We need to talk to our children about consent
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We need to talk to our children about consent

AFTER the revelations of Harvey Weinstein’s spate of sexual assaults on the women of Hollywood, and the countless other accusations that have emerged against men of power in its wake, some people are finally waking up to the realities of sexual harassment and its pervasive nature in our society.

The MeToo hashtag that appeared in the days following the statements – and continues to swamp social media – left many men reeling at the extent of the problem. Sadly for women, this movement just reaffirmed what they already knew.

The problem is pandemic. It snakes and weasels its way into every industry. While this latest incident has highlighted the problem in all its warped lecherous glory, I wonder what will actually change once the #IHearYou hashtag – men’s response to #MeToo – dies down and we all move on to the next scandal.

The men of today most certainly need to do some soul searching, as uncomfortable as that may feel, but we can also collectively take steps to stem the spread of sexual violence and entitlement long before it gets to this disturbing point.

Before the message of casual misogyny is ingrained, we need to take steps to actively teach the next generation of young men a healthier narrative and stop just crossing our fingers in the hope they will be better, as if the outcome is beyond our control.

We should be teaching not just consent, but respect for girls as fellow human beings, in every classroom, in every school, in every country in the world.

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You have to wonder if we would have the boldfaced Weinstein-esque predation of women by men in power, the spate of college sexual assaults, the sickening levels of rape in communities across the globe if jovial catcalling, “playful” ass-grabbing, and macho “locker room talk” were not the status quo, but behaviour that was instead shamed rather than celebrated.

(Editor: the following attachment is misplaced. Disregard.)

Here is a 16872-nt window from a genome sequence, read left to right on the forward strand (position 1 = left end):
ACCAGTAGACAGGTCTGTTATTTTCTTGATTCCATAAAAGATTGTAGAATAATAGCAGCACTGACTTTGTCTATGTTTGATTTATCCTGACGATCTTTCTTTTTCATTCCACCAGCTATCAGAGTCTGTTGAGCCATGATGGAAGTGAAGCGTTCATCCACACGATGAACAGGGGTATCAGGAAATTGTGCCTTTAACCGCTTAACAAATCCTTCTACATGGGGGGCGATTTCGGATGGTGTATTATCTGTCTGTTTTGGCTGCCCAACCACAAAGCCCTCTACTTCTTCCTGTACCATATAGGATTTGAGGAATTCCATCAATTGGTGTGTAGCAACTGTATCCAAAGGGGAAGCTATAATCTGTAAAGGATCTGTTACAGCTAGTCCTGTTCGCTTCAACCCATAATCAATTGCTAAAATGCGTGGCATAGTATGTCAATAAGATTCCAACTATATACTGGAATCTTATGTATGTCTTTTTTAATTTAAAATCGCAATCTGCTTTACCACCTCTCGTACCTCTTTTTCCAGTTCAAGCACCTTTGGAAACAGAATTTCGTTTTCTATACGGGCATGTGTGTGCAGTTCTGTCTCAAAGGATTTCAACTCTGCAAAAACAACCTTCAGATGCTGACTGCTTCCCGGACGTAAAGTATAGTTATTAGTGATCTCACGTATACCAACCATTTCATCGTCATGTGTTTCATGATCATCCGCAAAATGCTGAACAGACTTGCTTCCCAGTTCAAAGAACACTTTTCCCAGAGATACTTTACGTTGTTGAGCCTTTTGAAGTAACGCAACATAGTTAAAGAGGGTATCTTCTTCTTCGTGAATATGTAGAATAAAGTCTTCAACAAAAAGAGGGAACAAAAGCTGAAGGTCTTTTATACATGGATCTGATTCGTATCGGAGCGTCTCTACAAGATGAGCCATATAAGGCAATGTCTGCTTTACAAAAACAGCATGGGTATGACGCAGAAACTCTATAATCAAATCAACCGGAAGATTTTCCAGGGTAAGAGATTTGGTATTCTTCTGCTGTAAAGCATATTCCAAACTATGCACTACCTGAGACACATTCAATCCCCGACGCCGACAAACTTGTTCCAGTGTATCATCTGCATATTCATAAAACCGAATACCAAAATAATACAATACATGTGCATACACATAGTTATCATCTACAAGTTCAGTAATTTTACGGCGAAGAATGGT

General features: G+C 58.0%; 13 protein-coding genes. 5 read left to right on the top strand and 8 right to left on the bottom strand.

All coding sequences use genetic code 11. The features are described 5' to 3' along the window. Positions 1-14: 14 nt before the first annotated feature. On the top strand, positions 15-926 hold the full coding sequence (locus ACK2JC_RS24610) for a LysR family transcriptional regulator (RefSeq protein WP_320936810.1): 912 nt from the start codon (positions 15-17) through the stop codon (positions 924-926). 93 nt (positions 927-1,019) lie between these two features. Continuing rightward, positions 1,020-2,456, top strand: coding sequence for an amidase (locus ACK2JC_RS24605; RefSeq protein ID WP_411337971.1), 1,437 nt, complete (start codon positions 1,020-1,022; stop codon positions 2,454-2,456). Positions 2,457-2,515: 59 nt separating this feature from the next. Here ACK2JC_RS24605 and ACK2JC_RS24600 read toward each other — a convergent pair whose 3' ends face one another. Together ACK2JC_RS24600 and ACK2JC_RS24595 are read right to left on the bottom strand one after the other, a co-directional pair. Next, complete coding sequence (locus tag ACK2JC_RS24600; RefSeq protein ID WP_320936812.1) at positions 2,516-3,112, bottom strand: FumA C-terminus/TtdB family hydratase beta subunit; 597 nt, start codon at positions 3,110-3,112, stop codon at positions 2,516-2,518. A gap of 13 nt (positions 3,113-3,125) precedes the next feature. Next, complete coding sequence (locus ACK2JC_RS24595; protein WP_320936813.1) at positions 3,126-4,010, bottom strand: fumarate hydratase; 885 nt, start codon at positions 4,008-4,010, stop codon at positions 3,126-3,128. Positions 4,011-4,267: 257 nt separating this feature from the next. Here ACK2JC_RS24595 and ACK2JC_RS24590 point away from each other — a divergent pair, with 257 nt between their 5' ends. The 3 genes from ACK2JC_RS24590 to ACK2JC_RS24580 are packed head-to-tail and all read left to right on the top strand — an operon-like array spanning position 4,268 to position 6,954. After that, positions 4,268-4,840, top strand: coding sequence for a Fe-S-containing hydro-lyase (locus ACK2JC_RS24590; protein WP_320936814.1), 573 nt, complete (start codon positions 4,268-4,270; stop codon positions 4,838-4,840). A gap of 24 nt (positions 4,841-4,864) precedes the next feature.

Sorry, my mistake, you don’t need to wonder! The results are in and they are overwhelmingly positive. Places that teach consent and respect to boys as young as primary school are seeing rates of rape and abuse drop by extraordinary levels.

Take the case in Nairobi, Kenya and the incredible work of No Means No Worldwide. Classes teaching both the boys about respect, and the girls self-defence, have seen the number of rapes drop by 50 percent. They have seen boys step in when they see abuses happen. And just as importantly, the attitudes of these young men have shifted dramatically.

I know that some people don’t feel it’s appropriate to address these topics at such a young age. For those who feel uncomfortable having these discussions with your children – screw you! This isn’t about you. This is much bigger than any of us and people shouldn’t have to suffer because we’re not willing to have a frank discussion with our children.

This is a pandemic of overwhelming proportion and it will not be beaten by a hashtag.

We owe it to the next generation of both boys and girls, so everyone can grow up feeling safe, respected and without having to perpetuate the toxic myth of the macho bravado.

There’s a hugely long way to go but we at least have to try, in the hope that women will no longer have to fight off the “nice guy” who still just doesn’t get it, or worse still, the violent predator who doesn’t even try.

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It is really no wonder the Weinsteins of the world still exist when this generation of men have sadly been fed a slow drip of toxic misogyny from birth. If we wait until they’re 16 to talk about it, then it will already be too late.

The power of the #MeToo movement may have given men the impetus to do some real self-reflection and consider the construct that surrounds this behaviour. It is a mammoth and daunting task to start chipping away at something so ingrained in our psyches and societies, but it is a task that must be done.

Let’s make sure the next generation doesn’t have to face these demons too. Let’s give them the tools to dismantle this dangerous construct once and for all.

** This is the personal opinion of the writer and does not reflect the views of Asian Correspondent